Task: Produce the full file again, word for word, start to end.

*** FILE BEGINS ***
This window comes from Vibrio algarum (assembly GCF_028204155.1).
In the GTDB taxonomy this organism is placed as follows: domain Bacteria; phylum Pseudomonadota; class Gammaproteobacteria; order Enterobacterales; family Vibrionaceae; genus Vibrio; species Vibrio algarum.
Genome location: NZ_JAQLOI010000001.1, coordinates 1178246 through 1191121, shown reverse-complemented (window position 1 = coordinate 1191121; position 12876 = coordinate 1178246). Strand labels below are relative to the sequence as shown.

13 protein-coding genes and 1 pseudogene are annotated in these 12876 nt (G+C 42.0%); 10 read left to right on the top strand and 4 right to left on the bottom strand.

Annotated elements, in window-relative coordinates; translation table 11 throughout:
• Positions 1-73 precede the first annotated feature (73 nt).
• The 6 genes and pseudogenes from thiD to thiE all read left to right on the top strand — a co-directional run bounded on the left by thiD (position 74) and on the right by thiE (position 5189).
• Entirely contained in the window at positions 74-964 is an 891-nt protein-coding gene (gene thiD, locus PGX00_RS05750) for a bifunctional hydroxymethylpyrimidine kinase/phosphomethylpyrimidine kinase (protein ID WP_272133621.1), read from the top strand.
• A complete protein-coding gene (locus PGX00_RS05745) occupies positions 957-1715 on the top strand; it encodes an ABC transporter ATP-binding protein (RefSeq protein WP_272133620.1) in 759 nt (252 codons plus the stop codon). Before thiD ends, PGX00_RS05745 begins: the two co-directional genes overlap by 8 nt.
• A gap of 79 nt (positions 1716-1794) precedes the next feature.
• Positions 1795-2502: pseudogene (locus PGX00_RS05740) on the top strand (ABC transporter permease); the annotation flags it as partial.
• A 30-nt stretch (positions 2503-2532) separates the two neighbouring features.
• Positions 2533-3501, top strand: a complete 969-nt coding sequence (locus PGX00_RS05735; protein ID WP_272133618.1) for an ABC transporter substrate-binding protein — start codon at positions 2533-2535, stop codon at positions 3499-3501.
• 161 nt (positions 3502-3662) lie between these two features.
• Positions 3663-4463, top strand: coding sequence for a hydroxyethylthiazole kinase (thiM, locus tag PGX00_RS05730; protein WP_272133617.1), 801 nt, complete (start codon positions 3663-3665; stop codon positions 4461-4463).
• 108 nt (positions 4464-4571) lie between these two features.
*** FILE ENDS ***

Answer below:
This window comes from Vibrio algarum (assembly GCF_028204155.1).
In the GTDB taxonomy this organism is placed as follows: domain Bacteria; phylum Pseudomonadota; class Gammaproteobacteria; order Enterobacterales; family Vibrionaceae; genus Vibrio; species Vibrio algarum.
Genome location: NZ_JAQLOI010000001.1, coordinates 1178246 through 1191121, shown reverse-complemented (window position 1 = coordinate 1191121; position 12876 = coordinate 1178246). Strand labels below are relative to the sequence as shown.

13 protein-coding genes and 1 pseudogene are annotated in these 12876 nt (G+C 42.0%); 10 read left to right on the top strand and 4 right to left on the bottom strand.

Annotated elements, in window-relative coordinates; translation table 11 throughout:
• Positions 1-73 precede the first annotated feature (73 nt).
• The 6 genes and pseudogenes from thiD to thiE all read left to right on the top strand — a co-directional run bounded on the left by thiD (position 74) and on the right by thiE (position 5189).
• Entirely contained in the window at positions 74-964 is an 891-nt protein-coding gene (gene thiD, locus PGX00_RS05750) for a bifunctional hydroxymethylpyrimidine kinase/phosphomethylpyrimidine kinase (protein ID WP_272133621.1), read from the top strand.
• A complete protein-coding gene (locus PGX00_RS05745) occupies positions 957-1715 on the top strand; it encodes an ABC transporter ATP-binding protein (RefSeq protein WP_272133620.1) in 759 nt (252 codons plus the stop codon). Before thiD ends, PGX00_RS05745 begins: the two co-directional genes overlap by 8 nt.
• A gap of 79 nt (positions 1716-1794) precedes the next feature.
• Positions 1795-2502: pseudogene (locus PGX00_RS05740) on the top strand (ABC transporter permease); the annotation flags it as partial.
• A 30-nt stretch (positions 2503-2532) separates the two neighbouring features.
• Positions 2533-3501, top strand: a complete 969-nt coding sequence (locus PGX00_RS05735; protein ID WP_272133618.1) for an ABC transporter substrate-binding protein — start codon at positions 2533-2535, stop codon at positions 3499-3501.
• 161 nt (positions 3502-3662) lie between these two features.
• Positions 3663-4463, top strand: coding sequence for a hydroxyethylthiazole kinase (thiM, locus tag PGX00_RS05730; protein WP_272133617.1), 801 nt, complete (start codon positions 3663-3665; stop codon positions 4461-4463).
• 108 nt (positions 4464-4571) lie between these two features.